So you need to think about what cues you can set up for yourself. Do you need a watch that you can glance at to check the time? You might think you’ve been talking for ages but actually it has only been all of five minutes! Do you need a picture of some people that you can imagine you are presenting to? Will you write out what you are going to say or have some bullet points to talk to? Denise realised that she tended to rely on seeing people when she presented, so she focuses on slowing down, having some bullet points written down to use as points to cover and have a watch or phone handy to keep an eye on the time.
John always suggests to people that it’s like giving a radio interview, and so warns them not to expect any visual feedback from the audience, such as nodding of heads. You just have to carry on assuming everyone is hanging on to your every word. John says he did unfortunately have one presenter stop midway in their presentation to say “How do I know anyone is even listening?” and he had to jump in and assure them and the audience that everything was going well. Awkward!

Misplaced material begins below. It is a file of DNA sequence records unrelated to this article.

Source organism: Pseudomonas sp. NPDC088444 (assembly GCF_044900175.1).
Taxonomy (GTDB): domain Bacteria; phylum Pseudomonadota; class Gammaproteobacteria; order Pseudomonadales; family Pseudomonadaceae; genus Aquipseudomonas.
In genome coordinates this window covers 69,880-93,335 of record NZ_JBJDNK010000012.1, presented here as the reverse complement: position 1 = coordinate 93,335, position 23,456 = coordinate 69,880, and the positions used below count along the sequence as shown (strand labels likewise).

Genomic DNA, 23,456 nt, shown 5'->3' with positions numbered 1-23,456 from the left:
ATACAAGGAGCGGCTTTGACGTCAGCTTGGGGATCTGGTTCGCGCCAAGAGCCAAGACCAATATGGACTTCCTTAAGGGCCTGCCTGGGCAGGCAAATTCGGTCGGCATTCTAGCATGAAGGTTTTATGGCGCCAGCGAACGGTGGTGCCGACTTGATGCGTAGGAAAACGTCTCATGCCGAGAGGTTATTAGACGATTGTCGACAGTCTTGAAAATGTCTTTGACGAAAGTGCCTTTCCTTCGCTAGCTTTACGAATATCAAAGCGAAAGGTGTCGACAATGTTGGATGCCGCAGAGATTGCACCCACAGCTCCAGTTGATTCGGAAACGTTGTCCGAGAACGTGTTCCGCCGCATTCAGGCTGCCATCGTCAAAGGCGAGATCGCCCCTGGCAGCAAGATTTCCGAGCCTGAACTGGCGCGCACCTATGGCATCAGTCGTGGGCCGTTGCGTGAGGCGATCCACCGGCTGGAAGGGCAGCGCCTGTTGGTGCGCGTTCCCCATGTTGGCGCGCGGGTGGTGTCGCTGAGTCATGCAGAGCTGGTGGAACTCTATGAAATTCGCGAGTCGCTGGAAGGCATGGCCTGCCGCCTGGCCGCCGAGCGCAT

Our next tip is to engage with the audience early and regularly. Even before the official webinar session begins, we suggest you open the webinar say five or ten minutes early and encourage people to join early in case they need to set up their system. During that time, use the chat box to welcome people individually and ask them a low risk question, such as what is the weather like where they are. Sometimes John has shown a special slideshow of flowers in his garden or murals in his local city. That not only helps settle the audience but it is comforting to know the technology is all working fine before the big presentation. Plus it sets a lovely tone for the webinar and people feel engaged from the get go. But do not stop there. Use polls during your presentation as a way to get quick feedback from the audience about what you’re talking about and if you do that, make sure you then share the results with everyone.